“The most beautiful scene in all the blue Pacific today is an American Flag whipping the breeze on the top of the Suribachi volcano.”
— From the Feb. 24, 1945, Evening Sun
Seventy-five years ago this month, the United States military forces were fighting the bloodiest battle in their history. And a Baltimore Sun foreign correspondent was there to catch the scoop of a lifetime.
Iwo Jima, an island covered in volcanic ash, about 5 miles long and 2.5 miles wide at its broadest, sat roughly 600 miles east of Japan’s main islands. It had been made into a giant fortress, with deep caves and tunnels to underground bunkers and pillboxes, and more than 22,000 well-entrenched Japanese soldiers ready to defend it. The island was important for its airfields, from which Japanese fighter planes could attack U.S. B-29 Superfortresses heading to Japan.
In December 1944, the Americans had launched almost daily bombing raids on Iwo Jima. Then, in February, a huge American invasion fleet arrived. It carried, among others, Philip S. Heisler, a Baltimore Sun war correspondent and amateur hypnotist. He had traveled across the Pacific from Pearl Harbor, reportedly hypnotizing a group of pilots along the way so they could finally get a good night’s sleep.
Heisler spent most of his first day on Iwo Jima in and out of foxholes with a division of Marines that was inching forward to capture one of the Japanese airfields, while being raked by mortar fire and snipers for many hellish hours.
But on Feb. 23 he was offshore, aboard ship. That’s when another marine division moved to take Mount Suribachi, Iwo Jima’s highest point, from which you could see the entire island. It was a slow task through withering fire. But at 9:40 a.m. that day, having cut off Suribachi from the rest of the island and, aided by aerial bombardments and artillery and heavy rainstorm, they raised the first American flag atop the summit. Marine photographer Louis Lowery was there to capture the event.
The cheers were deafening from all around the island and offshore, where Heisler was watching the events unfold. Then all hell broke loose with the Japanese seeming to open up with every gun they had. The Marines held the summit using flamethrowers.
But their job wasn’t done. The Marines wanted to secure the first flag they planted for history and replace it with a bigger flag. The second flag was taken to the summit, with the Marines accompanied by Associated Press photographer Joe Rosenthall, Marine photographer Pfc. Bob Campbell and Sgt. William Genaust, a motion picture photographer.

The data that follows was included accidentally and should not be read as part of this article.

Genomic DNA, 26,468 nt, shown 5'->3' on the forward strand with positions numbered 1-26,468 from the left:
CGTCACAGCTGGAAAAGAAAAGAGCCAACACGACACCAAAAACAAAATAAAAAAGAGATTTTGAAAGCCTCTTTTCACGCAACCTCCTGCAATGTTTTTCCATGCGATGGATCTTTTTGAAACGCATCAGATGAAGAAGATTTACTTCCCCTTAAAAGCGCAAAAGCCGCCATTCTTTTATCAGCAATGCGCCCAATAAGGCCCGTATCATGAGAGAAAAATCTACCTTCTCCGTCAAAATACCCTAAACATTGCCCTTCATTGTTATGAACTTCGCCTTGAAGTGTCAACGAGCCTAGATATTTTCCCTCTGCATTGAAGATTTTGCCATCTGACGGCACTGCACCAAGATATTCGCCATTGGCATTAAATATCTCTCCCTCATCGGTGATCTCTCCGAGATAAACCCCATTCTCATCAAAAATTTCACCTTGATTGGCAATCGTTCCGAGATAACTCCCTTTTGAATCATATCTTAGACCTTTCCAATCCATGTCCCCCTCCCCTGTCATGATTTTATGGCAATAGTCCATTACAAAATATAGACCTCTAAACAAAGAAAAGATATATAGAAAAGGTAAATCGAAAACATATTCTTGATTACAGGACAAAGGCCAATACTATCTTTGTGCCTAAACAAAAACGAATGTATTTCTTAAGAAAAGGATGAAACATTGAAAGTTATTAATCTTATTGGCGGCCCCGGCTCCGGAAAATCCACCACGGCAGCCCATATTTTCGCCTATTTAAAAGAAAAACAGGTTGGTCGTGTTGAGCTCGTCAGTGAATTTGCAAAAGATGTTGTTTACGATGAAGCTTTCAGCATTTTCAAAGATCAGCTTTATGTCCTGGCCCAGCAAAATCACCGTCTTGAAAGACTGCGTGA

One group of Marines raised the second flag as another took down the first flag. Joe Rosenthal decided to focus on the second flag and took the iconic photo that became one of the most famous photographs in U.S. history, as well as a symbol of World War II, the Marines, American courage and much more. The photo won the Pulitzer Prize and became a U.S postage stamp in 1945 and 1995.
The photograph was later used as a model for the Marine Corps War Memorial dedicated Nov. 10, 1954. Gen. Lemuel C. Shepherd Jr., Marine Corps commandant, said in presenting the memorial to the people of the country that it is not “just a monument to a departed past. It is a graphic message to the future. May it stand for the ages yet to come as a symbol of American courage and determination of indestructible faith and unity of purpose.”
And Phil Heisler saw it all. He was the first journalist to file a report noting that the Marines had finally gotten the upper hand at Iwo Jima.
If land values were measured in the blood of heroes, Iwo Jima would be “the costliest piece of real estate in the Pacific,” Heisler wrote. The battle took the lives of nearly 7,000 American servicemen, and wounded 19,000 more. And over 21,000 thousand Japanese soldiers also perished.
The flag raising became the subject for many movies and books. And the two flags are well preserved and now displayed at the National Museum of The Marine Corps in northern Virginia.
Paul M. McCardell is the Baltimore Sun’s librarian.